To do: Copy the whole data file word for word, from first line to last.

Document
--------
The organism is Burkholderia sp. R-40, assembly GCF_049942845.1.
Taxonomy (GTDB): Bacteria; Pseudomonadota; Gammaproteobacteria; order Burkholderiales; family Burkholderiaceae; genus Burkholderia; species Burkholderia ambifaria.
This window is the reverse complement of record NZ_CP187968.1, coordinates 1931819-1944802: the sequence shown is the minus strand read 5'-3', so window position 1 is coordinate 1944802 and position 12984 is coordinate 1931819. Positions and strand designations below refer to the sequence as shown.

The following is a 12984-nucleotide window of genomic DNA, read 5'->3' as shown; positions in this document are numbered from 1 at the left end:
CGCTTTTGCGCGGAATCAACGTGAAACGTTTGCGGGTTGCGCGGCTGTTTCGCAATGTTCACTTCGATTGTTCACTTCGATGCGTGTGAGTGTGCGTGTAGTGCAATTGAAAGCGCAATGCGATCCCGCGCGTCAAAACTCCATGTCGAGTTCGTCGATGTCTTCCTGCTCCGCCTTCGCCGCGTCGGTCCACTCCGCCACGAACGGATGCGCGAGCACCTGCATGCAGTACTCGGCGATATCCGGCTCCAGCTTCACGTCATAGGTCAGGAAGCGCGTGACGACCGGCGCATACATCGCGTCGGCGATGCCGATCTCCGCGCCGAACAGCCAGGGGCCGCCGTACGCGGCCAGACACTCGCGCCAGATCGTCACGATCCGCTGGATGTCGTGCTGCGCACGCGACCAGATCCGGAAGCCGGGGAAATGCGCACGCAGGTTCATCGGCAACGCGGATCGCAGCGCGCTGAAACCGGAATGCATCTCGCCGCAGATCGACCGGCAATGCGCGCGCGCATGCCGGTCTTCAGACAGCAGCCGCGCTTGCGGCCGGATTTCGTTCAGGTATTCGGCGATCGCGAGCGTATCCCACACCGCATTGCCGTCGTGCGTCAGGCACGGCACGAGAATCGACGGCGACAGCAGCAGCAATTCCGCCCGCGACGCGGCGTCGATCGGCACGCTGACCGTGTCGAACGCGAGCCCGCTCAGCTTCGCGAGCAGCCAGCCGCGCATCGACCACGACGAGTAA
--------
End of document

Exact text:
The organism is Burkholderia sp. R-40, assembly GCF_049942845.1.
Taxonomy (GTDB): Bacteria; Pseudomonadota; Gammaproteobacteria; order Burkholderiales; family Burkholderiaceae; genus Burkholderia; species Burkholderia ambifaria.
This window is the reverse complement of record NZ_CP187968.1, coordinates 1931819-1944802: the sequence shown is the minus strand read 5'-3', so window position 1 is coordinate 1944802 and position 12984 is coordinate 1931819. Positions and strand designations below refer to the sequence as shown.

The following is a 12984-nucleotide window of genomic DNA, read 5'->3' as shown; positions in this document are numbered from 1 at the left end:
CGCTTTTGCGCGGAATCAACGTGAAACGTTTGCGGGTTGCGCGGCTGTTTCGCAATGTTCACTTCGATTGTTCACTTCGATGCGTGTGAGTGTGCGTGTAGTGCAATTGAAAGCGCAATGCGATCCCGCGCGTCAAAACTCCATGTCGAGTTCGTCGATGTCTTCCTGCTCCGCCTTCGCCGCGTCGGTCCACTCCGCCACGAACGGATGCGCGAGCACCTGCATGCAGTACTCGGCGATATCCGGCTCCAGCTTCACGTCATAGGTCAGGAAGCGCGTGACGACCGGCGCATACATCGCGTCGGCGATGCCGATCTCCGCGCCGAACAGCCAGGGGCCGCCGTACGCGGCCAGACACTCGCGCCAGATCGTCACGATCCGCTGGATGTCGTGCTGCGCACGCGACCAGATCCGGAAGCCGGGGAAATGCGCACGCAGGTTCATCGGCAACGCGGATCGCAGCGCGCTGAAACCGGAATGCATCTCGCCGCAGATCGACCGGCAATGCGCGCGCGCATGCCGGTCTTCAGACAGCAGCCGCGCTTGCGGCCGGATTTCGTTCAGGTATTCGGCGATCGCGAGCGTATCCCACACCGCATTGCCGTCGTGCGTCAGGCACGGCACGAGAATCGACGGCGACAGCAGCAGCAATTCCGCCCGCGACGCGGCGTCGATCGGCACGCTGACCGTGTCGAACGCGAGCCCGCTCAGCTTCGCGAGCAGCCAGCCGCGCATCGACCACGACGAGTAA